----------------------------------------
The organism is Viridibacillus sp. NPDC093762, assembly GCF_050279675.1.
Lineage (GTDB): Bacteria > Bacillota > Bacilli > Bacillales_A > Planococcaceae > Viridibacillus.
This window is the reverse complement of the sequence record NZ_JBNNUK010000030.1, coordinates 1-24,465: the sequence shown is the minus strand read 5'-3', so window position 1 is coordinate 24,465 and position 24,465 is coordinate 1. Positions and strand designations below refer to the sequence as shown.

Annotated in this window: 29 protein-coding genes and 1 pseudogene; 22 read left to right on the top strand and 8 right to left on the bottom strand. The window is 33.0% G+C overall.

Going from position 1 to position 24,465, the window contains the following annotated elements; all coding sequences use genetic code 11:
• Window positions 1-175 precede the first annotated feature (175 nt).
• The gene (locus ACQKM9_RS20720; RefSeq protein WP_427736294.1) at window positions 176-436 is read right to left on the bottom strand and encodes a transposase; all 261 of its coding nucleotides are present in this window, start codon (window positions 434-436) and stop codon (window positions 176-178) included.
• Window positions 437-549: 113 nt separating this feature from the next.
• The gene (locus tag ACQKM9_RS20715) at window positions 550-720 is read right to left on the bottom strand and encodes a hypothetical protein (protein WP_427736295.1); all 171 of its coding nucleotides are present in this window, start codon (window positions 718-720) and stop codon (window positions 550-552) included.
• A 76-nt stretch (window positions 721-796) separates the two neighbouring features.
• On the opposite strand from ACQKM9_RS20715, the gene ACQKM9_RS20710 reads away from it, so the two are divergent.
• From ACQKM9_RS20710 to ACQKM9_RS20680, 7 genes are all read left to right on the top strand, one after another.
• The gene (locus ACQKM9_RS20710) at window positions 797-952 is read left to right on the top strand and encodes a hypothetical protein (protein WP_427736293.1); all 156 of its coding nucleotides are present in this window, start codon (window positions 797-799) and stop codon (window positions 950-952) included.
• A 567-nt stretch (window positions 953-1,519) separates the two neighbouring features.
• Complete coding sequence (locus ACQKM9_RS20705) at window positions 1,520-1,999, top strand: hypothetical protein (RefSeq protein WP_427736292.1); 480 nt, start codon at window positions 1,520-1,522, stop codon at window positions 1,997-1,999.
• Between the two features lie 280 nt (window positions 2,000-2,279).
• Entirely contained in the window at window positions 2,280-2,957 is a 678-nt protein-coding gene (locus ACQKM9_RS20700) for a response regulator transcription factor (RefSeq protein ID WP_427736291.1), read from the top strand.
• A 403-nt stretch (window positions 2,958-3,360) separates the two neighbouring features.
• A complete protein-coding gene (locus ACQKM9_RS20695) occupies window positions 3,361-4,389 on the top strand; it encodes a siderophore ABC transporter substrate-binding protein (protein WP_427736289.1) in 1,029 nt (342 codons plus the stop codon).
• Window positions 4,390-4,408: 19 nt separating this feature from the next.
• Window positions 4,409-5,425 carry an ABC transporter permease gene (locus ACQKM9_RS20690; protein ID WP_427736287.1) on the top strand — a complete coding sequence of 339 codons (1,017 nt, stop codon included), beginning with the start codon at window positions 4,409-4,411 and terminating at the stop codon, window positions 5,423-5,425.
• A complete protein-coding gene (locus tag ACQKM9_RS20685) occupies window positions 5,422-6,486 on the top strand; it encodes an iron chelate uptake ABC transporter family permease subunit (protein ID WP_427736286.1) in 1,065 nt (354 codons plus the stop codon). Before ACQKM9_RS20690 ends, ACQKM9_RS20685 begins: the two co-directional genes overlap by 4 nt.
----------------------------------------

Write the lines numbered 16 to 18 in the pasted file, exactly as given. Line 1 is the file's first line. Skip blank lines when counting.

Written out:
• Between the two features lie 280 nt (window positions 2,000-2,279).
• Entirely contained in the window at window positions 2,280-2,957 is a 678-nt protein-coding gene (locus ACQKM9_RS20700) for a response regulator transcription factor (RefSeq protein ID WP_427736291.1), read from the top strand.
• A 403-nt stretch (window positions 2,958-3,360) separates the two neighbouring features.